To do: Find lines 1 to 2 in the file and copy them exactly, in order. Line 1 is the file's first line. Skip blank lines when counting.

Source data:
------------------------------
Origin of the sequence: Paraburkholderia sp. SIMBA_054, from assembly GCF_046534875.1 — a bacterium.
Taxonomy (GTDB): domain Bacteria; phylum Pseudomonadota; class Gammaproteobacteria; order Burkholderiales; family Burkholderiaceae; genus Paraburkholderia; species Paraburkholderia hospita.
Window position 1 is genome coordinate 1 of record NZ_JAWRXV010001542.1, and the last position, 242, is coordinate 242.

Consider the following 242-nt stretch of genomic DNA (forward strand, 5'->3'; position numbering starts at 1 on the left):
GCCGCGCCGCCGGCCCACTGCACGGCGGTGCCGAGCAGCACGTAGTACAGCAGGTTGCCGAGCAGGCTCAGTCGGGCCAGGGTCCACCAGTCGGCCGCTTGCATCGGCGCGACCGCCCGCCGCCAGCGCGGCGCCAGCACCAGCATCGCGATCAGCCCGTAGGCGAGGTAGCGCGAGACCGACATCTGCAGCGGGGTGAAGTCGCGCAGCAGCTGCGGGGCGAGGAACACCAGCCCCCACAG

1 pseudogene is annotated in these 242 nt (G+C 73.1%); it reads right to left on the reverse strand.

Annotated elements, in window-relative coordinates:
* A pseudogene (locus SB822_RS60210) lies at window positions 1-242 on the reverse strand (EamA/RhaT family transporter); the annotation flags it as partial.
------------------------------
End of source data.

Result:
Origin of the sequence: Paraburkholderia sp. SIMBA_054, from assembly GCF_046534875.1 — a bacterium.
Taxonomy (GTDB): domain Bacteria; phylum Pseudomonadota; class Gammaproteobacteria; order Burkholderiales; family Burkholderiaceae; genus Paraburkholderia; species Paraburkholderia hospita.